Where and when a person’s potential is unleashed depends on a host of factors, but among the most important is opportunity.
Two years ago, Danny Huang was a bright high-school student brimming with promise, when opportunity came knocking in the form of the University of Alberta’s Heritage Youth Researcher Summer Program. Funded by Alberta Innovates – Health Solutions, the program gives dozens of Alberta high-school students a summer internship in a U of A laboratory setting, performing real-world research.
Huang landed in Sujata Persad’s pediatric oncology lab, where he ended up spending two years on a study that identified a mechanism by which a sugar attaches to a potent cancer-promoting protein after that protein is synthesized—a mechanism that may suppress prostate cancer.
His work on the project saw him present at numerous local, provincial and national conferences and competitions, including the Canada-Wide Science Fair, where his research was awarded Best in Fair, Gold Medal in Category and Platinum Award. He was also chosen as one of 90 finalists at the worldwide Google Science Fair. Huang also co-wrote a chapter published in the peer-reviewed textbook, Prostate Cancer: From Bench to Bedside.
“This was a collaborative effort with not only Dr. Persad, but also the grad students and lab technicians, and it feels good to know that I was able to play an integral role in the project,” said Huang, who has recently finished up his first year in biological sciences and is looking toward a career as a clinical scientist. “The gratification that emerges from being a part of a team that does top-notch research is both fulfilling and motivating.”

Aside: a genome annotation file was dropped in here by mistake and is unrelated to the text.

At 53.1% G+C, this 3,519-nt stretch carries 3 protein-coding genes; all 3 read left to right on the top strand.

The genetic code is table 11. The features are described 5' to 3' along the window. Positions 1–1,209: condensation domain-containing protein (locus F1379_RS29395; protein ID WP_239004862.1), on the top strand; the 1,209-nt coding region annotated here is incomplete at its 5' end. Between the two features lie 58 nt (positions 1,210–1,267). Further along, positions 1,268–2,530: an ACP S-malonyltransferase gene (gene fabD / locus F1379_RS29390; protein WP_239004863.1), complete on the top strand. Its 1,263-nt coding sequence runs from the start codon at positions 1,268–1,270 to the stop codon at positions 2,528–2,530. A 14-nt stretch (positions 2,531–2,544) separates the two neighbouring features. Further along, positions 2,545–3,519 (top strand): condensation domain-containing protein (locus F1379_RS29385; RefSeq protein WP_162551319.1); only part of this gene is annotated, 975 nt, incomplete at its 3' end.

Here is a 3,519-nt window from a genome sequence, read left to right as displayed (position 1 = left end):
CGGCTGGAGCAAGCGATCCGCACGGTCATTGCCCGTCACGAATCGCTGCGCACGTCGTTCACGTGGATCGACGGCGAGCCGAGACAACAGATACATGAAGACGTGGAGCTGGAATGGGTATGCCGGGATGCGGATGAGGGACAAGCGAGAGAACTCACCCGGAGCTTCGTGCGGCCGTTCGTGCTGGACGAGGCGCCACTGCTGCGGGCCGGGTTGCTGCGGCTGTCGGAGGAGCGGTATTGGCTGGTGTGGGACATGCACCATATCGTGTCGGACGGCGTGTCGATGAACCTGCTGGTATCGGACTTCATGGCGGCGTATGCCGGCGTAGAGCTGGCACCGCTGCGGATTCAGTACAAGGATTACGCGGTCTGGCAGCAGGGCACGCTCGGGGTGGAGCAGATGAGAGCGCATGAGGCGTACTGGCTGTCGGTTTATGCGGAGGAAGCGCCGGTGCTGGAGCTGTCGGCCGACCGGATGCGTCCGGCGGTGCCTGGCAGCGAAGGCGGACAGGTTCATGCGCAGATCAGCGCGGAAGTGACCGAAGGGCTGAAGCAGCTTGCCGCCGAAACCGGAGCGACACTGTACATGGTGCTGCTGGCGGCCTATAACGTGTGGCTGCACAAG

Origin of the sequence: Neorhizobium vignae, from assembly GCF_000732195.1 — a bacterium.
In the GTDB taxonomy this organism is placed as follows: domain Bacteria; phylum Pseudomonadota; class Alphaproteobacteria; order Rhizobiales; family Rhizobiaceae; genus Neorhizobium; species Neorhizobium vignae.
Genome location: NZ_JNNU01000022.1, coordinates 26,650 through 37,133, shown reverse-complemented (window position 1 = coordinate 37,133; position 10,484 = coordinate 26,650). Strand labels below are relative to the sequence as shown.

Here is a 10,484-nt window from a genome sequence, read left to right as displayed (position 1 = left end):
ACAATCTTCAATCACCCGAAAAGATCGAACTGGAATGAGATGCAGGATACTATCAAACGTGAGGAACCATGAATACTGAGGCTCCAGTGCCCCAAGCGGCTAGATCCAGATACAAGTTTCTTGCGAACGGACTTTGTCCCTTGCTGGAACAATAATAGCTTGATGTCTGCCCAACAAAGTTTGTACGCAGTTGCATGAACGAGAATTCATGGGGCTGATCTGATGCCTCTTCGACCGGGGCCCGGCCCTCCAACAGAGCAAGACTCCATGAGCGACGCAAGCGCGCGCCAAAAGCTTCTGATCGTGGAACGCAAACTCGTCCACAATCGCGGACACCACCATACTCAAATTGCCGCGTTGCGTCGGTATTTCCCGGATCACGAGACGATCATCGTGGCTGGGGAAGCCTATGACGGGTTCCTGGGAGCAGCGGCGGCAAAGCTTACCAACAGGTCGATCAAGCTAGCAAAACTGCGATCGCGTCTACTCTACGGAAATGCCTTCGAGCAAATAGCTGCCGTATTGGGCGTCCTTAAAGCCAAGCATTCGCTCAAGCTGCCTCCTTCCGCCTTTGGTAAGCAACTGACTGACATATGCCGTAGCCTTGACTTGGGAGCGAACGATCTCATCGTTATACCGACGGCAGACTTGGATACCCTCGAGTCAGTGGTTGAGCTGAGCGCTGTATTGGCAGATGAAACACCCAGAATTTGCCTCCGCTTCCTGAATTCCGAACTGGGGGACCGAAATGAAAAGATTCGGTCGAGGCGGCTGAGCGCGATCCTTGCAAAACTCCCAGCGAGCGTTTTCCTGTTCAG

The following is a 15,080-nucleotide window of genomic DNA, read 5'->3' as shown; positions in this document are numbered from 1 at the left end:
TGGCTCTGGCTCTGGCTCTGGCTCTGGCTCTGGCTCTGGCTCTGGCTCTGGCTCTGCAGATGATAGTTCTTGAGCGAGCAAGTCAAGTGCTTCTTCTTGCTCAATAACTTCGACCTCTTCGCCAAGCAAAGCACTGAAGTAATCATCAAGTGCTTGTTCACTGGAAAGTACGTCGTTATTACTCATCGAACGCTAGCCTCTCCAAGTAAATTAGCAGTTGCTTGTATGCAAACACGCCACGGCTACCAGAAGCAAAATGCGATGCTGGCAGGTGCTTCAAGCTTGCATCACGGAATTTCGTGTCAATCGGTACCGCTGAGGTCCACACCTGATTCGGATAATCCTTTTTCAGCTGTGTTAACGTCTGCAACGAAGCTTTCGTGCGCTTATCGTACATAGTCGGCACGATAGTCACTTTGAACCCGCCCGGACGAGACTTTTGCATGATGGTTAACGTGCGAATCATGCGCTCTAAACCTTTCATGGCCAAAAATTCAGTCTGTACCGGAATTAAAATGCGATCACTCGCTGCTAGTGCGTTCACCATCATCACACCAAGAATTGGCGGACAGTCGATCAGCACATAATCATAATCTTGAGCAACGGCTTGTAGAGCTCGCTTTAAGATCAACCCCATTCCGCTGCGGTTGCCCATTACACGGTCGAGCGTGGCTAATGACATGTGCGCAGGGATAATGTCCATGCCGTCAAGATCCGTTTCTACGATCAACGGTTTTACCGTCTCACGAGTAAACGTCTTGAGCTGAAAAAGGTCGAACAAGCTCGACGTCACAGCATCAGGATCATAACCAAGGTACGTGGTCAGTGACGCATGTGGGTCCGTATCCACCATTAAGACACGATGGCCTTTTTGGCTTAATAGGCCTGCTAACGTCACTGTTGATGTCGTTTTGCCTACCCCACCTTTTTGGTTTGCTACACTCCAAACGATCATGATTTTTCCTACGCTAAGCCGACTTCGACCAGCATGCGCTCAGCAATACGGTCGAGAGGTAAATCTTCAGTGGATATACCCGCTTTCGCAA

He added, “The U of A has been instrumental to my successes. My work would not have been possible if not for the support of the Persad Laboratory.”His successes in the laboratory and at science fairs tell only part of the story. On June 7, Huang was named one of Canada’s Top 20 Under Twenty by Youth in Motion, a national organization designed to develop and implement dynamic programs for youth. The award honours young Canadians who are under the age of 20 and have demonstrated significant levels of innovation, leadership and achievement.
During his time as a research student at the pediatric oncology lab, Huang co-founded TeamUP Science, which established three science programs aimed to inspire under-represented youth in academic and scientific discovery.
Then, while participating in the Canada-Wide Science Fair in Toronto last April, Huang talked to some of his peers and found that many of them were active in the Kids Help Phone.
“As a result, I saw this as an opportunity to augment mental health awareness back at home, so I pitched the idea of forming a students’ association to the local Kids Help Phone director,” he said.
Today, Huang is part of a team that works with the Edmonton Kids Help Phone to raise funds and spotlight the importance of mental health education.
“At the U of A there are endless possibilities that emerge here; I like the exciting programs constantly offered, and the learning atmosphere it fosters,” he said.